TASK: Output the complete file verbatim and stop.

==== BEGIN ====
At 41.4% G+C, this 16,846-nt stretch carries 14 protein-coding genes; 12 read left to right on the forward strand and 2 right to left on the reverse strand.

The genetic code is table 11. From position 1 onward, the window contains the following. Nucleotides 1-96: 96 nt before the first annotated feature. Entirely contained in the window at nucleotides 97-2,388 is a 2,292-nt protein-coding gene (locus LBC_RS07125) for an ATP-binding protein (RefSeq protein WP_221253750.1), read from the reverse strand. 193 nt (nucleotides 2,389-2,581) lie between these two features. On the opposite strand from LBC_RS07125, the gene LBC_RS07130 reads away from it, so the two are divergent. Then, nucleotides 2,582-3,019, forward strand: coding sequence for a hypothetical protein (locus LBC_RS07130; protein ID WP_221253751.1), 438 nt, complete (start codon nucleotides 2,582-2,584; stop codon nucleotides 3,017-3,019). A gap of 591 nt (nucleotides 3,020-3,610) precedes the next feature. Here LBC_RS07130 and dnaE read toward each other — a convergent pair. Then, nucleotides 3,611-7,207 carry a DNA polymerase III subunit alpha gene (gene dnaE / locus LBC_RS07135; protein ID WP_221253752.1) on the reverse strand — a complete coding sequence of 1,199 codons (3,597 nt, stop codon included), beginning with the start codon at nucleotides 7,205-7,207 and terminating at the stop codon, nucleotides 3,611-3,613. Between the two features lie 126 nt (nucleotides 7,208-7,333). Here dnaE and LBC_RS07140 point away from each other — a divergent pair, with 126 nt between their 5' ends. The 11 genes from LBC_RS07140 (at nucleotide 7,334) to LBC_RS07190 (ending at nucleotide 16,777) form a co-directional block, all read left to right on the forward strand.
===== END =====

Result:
At 41.4% G+C, this 16,846-nt stretch carries 14 protein-coding genes; 12 read left to right on the forward strand and 2 right to left on the reverse strand.

The genetic code is table 11. From position 1 onward, the window contains the following. Nucleotides 1-96: 96 nt before the first annotated feature. Entirely contained in the window at nucleotides 97-2,388 is a 2,292-nt protein-coding gene (locus LBC_RS07125) for an ATP-binding protein (RefSeq protein WP_221253750.1), read from the reverse strand. 193 nt (nucleotides 2,389-2,581) lie between these two features. On the opposite strand from LBC_RS07125, the gene LBC_RS07130 reads away from it, so the two are divergent. Then, nucleotides 2,582-3,019, forward strand: coding sequence for a hypothetical protein (locus LBC_RS07130; protein ID WP_221253751.1), 438 nt, complete (start codon nucleotides 2,582-2,584; stop codon nucleotides 3,017-3,019). A gap of 591 nt (nucleotides 3,020-3,610) precedes the next feature. Here LBC_RS07130 and dnaE read toward each other — a convergent pair. Then, nucleotides 3,611-7,207 carry a DNA polymerase III subunit alpha gene (gene dnaE / locus LBC_RS07135; protein ID WP_221253752.1) on the reverse strand — a complete coding sequence of 1,199 codons (3,597 nt, stop codon included), beginning with the start codon at nucleotides 7,205-7,207 and terminating at the stop codon, nucleotides 3,611-3,613. Between the two features lie 126 nt (nucleotides 7,208-7,333). Here dnaE and LBC_RS07140 point away from each other — a divergent pair, with 126 nt between their 5' ends. The 11 genes from LBC_RS07140 (at nucleotide 7,334) to LBC_RS07190 (ending at nucleotide 16,777) form a co-directional block, all read left to right on the forward strand.